June 18, 2011 |
HARRISBURG - Gov. Corbett's top health adviser said Friday that he wanted to make Pennsylvania the first state to create a registry to track illnesses in communities near the Marcellus Shale natural gas formation to determine what effect, if any, heavy drilling has on public health. Health Secretary Eli Avila told Corbett's Marcellus Shale Advisory Commission that creating such a registry is the timeliest and most important step the Department of Health could take, and that his agency is not aware of anything like it in other drilling states.
August 26, 1996 |
Philadelphia's first School of Public Health begins classes today, though students will be encouraged to get their education in the city rather than in the classroom. The focus of the Allegheny University program will be on the underlying health problems in the region. The new department wants its students to understand how cultural differences and socioeconomic status affect medical care. "Our students won't sit in a classroom learning about biostatistics and epidemiology, which are the traditional areas of public health," said William Welton, the dean of the school.
November 8, 2009 |
Can we be tweeted to better health? Will a widget help slow the spread of swine flu? Do Facebook groups improve the chances of sticking with an exercise or weight-loss regimen? Yesterday, a group of about 45 public-health practitioners explored how social-networking media such as MySpace and Twitter can be used to advance health. The session was one of several "learning institutes" held at the Convention Center in advance of the American Public Health Association's 137th annual meeting in Philadelphia this week.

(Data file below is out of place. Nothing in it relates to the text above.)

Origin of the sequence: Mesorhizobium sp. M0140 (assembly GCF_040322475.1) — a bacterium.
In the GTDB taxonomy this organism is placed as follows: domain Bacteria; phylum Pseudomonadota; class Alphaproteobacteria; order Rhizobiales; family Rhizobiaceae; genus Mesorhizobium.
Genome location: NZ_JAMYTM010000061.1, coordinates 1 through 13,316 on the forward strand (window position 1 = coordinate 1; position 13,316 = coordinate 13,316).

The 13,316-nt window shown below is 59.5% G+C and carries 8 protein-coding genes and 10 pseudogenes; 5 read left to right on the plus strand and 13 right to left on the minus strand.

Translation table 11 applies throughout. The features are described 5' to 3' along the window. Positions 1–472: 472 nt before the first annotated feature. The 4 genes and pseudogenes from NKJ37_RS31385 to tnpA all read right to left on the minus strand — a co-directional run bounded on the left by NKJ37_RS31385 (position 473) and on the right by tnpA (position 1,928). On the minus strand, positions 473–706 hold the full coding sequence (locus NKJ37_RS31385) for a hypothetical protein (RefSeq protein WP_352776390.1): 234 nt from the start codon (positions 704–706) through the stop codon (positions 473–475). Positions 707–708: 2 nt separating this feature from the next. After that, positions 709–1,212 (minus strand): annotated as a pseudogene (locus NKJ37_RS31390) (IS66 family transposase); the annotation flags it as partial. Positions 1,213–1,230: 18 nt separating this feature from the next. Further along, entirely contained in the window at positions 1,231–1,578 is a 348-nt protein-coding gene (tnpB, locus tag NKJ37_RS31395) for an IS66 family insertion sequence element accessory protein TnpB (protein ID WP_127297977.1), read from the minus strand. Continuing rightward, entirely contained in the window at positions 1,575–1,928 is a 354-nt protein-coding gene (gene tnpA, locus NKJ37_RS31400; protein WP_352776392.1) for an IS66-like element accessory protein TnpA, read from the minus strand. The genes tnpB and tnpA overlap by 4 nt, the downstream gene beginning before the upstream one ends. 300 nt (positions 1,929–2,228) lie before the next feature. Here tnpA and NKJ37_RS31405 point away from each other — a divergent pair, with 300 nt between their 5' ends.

September 5, 1998
Is it even possible to imagine how many thousands, or millions, of people are alive today because of the groundbreaking, courageous work of epidemiologist Jonathan Mann? Dr. Mann - who, with his equally accomplished wife, Mary Lou Clements-Mann, was among the victims of Wednesday night's fatal Swissair Flight 111 crash - was a vital warrior in the global fight against AIDS and a profound thinker on the future of public health. He had only begun to bring that vision to bear in our community, when he left Harvard University nine months ago to become dean of the new and struggling School of Public Health at Allegheny University of the Health Sciences.
October 10, 2011
What is public health? Well, it's the health of the public. And its practitioners include engineers (designing water-treatment plants), nutritionists (developing healthy diets), even politicians (passing laws on bioterrorism and insurance). And bloggers. In "The Public's Health" ( www.philly.com/publichealth ), their new blog, Michael Yudell and Jonathan Purtle are on a mission to help us understand why we as a nation or a city or a neighborhood are ailing or not - and to begin a dialogue with readers on what can be done about it. "I'd like to hear creative ideas and solutions to some of the challenges we face," says Yudell, an associate professor at the Drexel University School of Public Health.